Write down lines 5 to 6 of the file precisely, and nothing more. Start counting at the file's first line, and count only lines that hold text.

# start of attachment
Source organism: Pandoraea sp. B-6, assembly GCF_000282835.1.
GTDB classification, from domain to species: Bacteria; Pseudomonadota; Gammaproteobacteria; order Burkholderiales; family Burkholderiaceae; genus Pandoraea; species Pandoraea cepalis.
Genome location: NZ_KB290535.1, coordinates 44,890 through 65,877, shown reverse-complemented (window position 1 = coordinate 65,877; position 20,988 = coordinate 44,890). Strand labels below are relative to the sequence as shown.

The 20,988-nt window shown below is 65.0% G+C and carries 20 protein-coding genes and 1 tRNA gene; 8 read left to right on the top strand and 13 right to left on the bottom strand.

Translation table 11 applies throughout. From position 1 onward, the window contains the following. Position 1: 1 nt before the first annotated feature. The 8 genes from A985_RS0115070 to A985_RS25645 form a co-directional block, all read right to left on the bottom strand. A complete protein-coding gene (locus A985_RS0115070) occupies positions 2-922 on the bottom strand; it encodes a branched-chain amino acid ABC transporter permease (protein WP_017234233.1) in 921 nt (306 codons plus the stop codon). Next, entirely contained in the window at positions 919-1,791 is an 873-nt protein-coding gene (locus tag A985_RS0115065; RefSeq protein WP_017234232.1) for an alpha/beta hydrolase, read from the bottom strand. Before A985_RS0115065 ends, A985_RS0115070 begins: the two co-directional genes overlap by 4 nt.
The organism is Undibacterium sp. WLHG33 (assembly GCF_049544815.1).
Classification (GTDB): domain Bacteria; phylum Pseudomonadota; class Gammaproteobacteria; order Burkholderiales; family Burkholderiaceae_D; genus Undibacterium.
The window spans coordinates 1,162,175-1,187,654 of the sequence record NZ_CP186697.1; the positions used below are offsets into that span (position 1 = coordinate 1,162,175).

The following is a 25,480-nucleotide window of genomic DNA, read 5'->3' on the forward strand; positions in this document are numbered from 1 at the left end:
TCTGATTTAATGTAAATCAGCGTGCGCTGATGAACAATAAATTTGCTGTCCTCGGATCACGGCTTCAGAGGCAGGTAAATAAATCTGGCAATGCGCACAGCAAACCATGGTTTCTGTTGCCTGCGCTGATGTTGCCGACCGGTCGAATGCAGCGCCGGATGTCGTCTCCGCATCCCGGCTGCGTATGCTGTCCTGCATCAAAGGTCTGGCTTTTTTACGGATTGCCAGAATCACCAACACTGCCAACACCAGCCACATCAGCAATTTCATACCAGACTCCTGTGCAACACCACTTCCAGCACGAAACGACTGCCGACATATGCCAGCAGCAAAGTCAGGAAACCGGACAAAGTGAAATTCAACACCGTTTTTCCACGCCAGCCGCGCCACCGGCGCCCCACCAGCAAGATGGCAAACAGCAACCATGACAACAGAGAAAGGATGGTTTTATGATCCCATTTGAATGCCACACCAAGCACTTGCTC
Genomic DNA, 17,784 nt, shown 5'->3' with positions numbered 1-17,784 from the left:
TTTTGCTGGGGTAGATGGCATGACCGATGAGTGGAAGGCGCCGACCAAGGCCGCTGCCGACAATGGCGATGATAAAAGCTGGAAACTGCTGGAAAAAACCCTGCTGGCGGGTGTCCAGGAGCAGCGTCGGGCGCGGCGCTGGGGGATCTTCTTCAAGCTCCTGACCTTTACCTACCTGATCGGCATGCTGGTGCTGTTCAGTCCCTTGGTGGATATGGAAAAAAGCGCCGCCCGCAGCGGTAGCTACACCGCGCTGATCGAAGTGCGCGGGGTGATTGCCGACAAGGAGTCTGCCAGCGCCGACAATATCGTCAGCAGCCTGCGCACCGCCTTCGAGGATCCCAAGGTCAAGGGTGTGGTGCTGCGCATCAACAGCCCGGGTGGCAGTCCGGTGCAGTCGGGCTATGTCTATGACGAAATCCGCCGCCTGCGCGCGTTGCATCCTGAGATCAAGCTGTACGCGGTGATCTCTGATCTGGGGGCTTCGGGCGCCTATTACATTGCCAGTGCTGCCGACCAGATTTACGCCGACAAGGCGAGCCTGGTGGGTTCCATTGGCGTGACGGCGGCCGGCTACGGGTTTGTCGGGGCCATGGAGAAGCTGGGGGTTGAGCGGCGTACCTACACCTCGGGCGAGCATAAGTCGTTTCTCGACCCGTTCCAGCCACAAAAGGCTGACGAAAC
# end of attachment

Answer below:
Translation table 11 applies throughout. From position 1 onward, the window contains the following. Position 1: 1 nt before the first annotated feature. The 8 genes from A985_RS0115070 to A985_RS25645 form a co-directional block, all read right to left on the bottom strand. A complete protein-coding gene (locus A985_RS0115070) occupies positions 2-922 on the bottom strand; it encodes a branched-chain amino acid ABC transporter permease (protein WP_017234233.1) in 921 nt (306 codons plus the stop codon). Next, entirely contained in the window at positions 919-1,791 is an 873-nt protein-coding gene (locus tag A985_RS0115065; RefSeq protein WP_017234232.1) for an alpha/beta hydrolase, read from the bottom strand. Before A985_RS0115065 ends, A985_RS0115070 begins: the two co-directional genes overlap by 4 nt.
The organism is Undibacterium sp. WLHG33 (assembly GCF_049544815.1).